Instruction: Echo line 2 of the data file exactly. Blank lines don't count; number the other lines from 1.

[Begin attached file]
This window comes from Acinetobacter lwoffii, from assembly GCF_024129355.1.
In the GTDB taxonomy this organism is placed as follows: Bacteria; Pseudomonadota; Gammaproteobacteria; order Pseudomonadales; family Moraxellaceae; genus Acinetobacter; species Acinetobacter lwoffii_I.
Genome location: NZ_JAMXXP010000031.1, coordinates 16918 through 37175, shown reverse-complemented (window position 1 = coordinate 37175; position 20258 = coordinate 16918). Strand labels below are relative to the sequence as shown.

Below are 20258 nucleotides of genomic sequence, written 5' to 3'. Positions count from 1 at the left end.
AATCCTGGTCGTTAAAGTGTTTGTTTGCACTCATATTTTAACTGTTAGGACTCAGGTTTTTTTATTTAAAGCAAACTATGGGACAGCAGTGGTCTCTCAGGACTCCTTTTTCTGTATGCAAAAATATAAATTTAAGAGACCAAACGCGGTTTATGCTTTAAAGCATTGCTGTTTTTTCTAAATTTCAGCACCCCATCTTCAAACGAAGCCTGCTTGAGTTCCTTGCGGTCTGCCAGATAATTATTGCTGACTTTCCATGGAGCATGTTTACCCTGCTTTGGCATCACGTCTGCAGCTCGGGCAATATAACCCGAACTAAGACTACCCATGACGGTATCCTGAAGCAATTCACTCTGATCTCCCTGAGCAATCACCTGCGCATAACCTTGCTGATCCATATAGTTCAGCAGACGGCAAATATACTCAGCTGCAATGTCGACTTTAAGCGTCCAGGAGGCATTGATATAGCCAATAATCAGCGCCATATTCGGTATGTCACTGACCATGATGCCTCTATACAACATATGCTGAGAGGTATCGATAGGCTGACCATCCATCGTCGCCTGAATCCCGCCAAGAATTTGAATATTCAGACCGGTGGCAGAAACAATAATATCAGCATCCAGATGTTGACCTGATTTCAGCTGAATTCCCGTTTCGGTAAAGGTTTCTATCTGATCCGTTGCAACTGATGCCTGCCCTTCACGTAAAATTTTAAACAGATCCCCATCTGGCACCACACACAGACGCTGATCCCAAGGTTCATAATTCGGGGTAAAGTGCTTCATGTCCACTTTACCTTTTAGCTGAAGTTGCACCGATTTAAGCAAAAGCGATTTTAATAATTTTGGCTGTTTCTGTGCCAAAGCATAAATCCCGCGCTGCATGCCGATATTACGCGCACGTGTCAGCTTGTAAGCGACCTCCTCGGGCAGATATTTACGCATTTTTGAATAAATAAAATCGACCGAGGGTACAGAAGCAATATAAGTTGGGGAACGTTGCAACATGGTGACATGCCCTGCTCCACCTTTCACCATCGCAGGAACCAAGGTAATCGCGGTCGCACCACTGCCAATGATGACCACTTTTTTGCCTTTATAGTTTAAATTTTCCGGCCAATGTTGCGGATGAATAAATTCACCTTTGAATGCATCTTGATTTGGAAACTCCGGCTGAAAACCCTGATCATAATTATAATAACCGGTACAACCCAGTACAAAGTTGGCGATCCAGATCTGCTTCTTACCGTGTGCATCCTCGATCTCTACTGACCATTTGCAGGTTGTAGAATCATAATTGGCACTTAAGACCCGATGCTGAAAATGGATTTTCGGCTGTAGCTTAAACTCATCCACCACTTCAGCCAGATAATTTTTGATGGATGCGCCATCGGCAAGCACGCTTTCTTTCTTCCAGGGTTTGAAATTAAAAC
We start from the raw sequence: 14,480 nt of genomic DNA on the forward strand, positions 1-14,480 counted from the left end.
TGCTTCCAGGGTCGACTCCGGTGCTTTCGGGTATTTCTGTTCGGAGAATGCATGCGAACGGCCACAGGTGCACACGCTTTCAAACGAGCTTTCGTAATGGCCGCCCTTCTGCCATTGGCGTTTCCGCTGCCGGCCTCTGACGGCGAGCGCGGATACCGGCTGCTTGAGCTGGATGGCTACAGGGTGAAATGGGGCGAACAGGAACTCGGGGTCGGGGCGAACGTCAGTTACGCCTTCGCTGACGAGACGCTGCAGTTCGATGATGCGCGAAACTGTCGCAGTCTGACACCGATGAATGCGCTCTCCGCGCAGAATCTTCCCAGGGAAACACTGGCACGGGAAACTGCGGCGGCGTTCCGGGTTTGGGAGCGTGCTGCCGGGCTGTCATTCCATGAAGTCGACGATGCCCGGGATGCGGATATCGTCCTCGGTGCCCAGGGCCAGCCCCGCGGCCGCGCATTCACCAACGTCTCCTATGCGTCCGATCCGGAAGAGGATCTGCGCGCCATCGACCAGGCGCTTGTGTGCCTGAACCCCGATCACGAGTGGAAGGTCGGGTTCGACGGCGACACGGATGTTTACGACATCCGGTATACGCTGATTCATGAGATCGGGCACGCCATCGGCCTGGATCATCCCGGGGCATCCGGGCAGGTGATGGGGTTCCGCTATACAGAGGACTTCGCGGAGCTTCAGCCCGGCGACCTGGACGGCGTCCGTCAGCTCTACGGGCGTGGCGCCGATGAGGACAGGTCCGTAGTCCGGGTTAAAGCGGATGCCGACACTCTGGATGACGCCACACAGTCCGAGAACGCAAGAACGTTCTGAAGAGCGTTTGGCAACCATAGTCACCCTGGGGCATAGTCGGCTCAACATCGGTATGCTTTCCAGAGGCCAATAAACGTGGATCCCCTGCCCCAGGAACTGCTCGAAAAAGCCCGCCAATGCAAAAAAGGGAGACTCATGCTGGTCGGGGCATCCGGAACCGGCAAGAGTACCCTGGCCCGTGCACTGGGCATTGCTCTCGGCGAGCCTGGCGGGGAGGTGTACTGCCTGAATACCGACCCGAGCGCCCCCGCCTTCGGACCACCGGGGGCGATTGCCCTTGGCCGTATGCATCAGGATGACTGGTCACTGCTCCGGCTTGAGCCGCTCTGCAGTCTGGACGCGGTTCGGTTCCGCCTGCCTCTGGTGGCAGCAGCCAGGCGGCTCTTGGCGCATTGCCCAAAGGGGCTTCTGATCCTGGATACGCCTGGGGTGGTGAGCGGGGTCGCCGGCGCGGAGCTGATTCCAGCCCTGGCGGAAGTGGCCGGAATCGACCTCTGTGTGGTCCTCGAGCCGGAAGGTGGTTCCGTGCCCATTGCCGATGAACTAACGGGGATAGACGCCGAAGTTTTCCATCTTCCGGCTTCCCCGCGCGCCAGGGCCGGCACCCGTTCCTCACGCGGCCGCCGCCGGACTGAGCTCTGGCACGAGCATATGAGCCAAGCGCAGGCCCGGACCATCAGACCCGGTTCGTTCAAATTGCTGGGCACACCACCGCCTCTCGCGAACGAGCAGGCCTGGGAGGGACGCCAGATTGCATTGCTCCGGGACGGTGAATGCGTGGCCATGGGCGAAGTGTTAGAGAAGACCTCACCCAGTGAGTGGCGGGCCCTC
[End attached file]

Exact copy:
In the GTDB taxonomy this organism is placed as follows: Bacteria; Pseudomonadota; Gammaproteobacteria; order Pseudomonadales; family Moraxellaceae; genus Acinetobacter; species Acinetobacter lwoffii_I.